According to the embodiment shown, the bed frame comprises a pair of parallel side rods I supported by legs 2 which are provided with wheels 3, so that the bed may be moved conveniently. As mentioned hereinbefore, the trunkcarrying portion of the bed preferably is in the form of a carriage 4, which is provided with wheels 5 running on and guided by the side rods I (see Figs. 1-3 and 6 and 7). The carriage is provided with side rods 1 having dles 8 arranged thereon, said handles being preferably constructed in the manner shown in detail in Figs. 13 and 14. According to the said construction, each handle is provided with a sleeve or ring 23, the opening 33 of which has one of the rods 1 extending therethrough, which rod is provided with a guiding fillet 34 (Fig. 15) for a portion of the length thereof, for which fillet a recess 24 is provided in the ring of the handle. As long as the recess and the guiding fillet I 5 cooperate, the handle is kept adjusted in a vertical position for use (see Figs. 2 and 3), and is prevented from being unintentionally displaced along the rod by the fact that the edge of the opening 33 is set against the rod, when the patient makes use of the handle. In use, the handle is subjected to a certain bending effect, which causes the same to be automatically locked adjustable hanon the rod in the adjusted position. On the other hand, an intentional adjustment of the handle is obviously not prevented. When the handles are not being used, they may, on having been adjusted so that the recess 24 no longer cooperates with the guiding fillet 34, be swung down into inoperative position or fall off by themselves into this position, in which they are out of the way (compare Fig. 1).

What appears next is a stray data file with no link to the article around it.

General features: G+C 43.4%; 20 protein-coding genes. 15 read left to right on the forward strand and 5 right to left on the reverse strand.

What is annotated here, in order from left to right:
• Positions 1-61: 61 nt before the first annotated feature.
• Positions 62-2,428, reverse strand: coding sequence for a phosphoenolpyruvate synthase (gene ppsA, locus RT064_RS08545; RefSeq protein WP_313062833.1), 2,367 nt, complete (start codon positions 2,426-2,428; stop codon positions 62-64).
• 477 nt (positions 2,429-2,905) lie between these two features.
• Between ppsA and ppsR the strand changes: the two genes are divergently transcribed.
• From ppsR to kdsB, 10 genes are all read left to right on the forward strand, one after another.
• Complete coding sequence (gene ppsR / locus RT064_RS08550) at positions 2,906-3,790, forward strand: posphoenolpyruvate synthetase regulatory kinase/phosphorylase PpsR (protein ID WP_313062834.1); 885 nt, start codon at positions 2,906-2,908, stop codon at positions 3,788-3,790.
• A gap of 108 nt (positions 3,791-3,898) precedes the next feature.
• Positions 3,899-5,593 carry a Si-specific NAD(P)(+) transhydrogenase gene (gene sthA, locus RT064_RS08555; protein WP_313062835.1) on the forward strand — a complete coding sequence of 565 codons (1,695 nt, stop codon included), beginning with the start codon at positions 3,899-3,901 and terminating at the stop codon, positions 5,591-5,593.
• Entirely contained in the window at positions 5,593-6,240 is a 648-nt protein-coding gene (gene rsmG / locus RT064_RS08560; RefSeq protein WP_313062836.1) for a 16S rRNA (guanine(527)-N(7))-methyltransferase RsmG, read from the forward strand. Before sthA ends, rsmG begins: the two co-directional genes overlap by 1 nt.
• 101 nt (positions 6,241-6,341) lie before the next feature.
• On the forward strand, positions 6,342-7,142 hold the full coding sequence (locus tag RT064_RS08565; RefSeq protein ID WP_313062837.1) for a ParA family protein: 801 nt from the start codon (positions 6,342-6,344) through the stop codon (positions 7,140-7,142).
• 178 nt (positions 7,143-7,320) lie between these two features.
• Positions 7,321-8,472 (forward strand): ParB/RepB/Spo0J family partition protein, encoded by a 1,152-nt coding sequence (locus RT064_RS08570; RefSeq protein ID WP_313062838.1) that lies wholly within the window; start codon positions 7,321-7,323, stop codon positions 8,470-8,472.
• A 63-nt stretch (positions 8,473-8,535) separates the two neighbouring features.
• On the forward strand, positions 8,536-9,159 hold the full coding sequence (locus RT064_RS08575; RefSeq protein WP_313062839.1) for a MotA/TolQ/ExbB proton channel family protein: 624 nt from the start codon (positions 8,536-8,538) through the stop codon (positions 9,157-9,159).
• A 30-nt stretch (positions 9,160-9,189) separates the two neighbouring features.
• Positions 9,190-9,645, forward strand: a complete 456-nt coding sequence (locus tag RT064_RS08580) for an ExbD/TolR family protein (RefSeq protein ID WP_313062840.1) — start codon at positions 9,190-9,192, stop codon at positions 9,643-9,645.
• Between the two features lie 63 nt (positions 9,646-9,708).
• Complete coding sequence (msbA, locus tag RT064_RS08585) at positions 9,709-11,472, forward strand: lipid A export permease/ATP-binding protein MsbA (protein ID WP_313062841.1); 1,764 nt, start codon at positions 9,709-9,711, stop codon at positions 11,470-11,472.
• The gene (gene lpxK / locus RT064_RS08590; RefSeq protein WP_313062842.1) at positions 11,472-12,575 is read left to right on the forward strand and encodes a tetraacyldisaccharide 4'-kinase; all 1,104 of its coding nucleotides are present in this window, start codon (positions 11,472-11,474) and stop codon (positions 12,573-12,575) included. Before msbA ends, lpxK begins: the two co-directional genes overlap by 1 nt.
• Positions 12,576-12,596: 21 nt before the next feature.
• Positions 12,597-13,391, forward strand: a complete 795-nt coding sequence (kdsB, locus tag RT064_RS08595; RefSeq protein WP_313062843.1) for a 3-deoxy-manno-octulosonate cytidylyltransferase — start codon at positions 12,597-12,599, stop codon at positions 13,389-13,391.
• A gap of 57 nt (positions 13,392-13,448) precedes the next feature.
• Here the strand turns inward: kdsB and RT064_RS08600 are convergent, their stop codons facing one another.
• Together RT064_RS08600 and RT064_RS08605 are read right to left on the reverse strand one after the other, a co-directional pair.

Rods l (see Fig. 6) are displaceably introduced into the side rods 1 of the carriage 4, which rods, like the other rods pertaining to the bed, preferably consist of pipes, the free ends of said rods 1 carrying foot supports 9. As mentioned hereinbefore, these foot supports are adjustable and arranged, furthermore, to be moved away into entirely inoperative position so as not to become a hindrance (compare Fig. 1). The adjustment may take place both with respect to the positions of inclination of the foot supports and in regard to their distance from the trunk-carrying bed portion. In the first case, the foot supports are adjusted by being turned, and in the latter case the rods l are introduced or withdrawn more or less relatively to the rods 1. Looking in the position of adjustment is effected by means of suitable locking members. The foot supports are preferably covered with rubber or some similar material. If desired, the rods 1 may be swingably arranged in the horizontal plane so as to permit of being swung, together with the foot supports, outwardly in a lateral direction, in order that the width between the foot supports shall permit of being regulated.
As mentioned hereinbefore, the bed portion carrying the legs of the patient, which portion is designated by [9, is arranged to be lowered. To this end, pieces ll] of sheet metal or the like are secured to the side rods I, said pieces having mounted therein a shaft H extending crosswise beneath the bed, the one end (or both ends) of which shaft has a crank l2 secured thereto (see Figs. 1-3 and 11). Moreover, the shaft ll has secured thereto a rope pulley I3 in the proximity of each side of the bed, said pulley having two ropes l4 attached thereto. These ropes are extended over a pair of rollers l5 carried by rigid supports It or the like secured to the frame of the bed, for instance to the respective side rods I. Furthermore, the ropes 14 are extended about rollers ll mounted in supports l8 or the like on the bed portion I9 carrying the legs of the patient, said bed portion being suitably guided in a vertical direction relatively to the frame of the bed. The ends of the ropes are attached to the respective side rods I.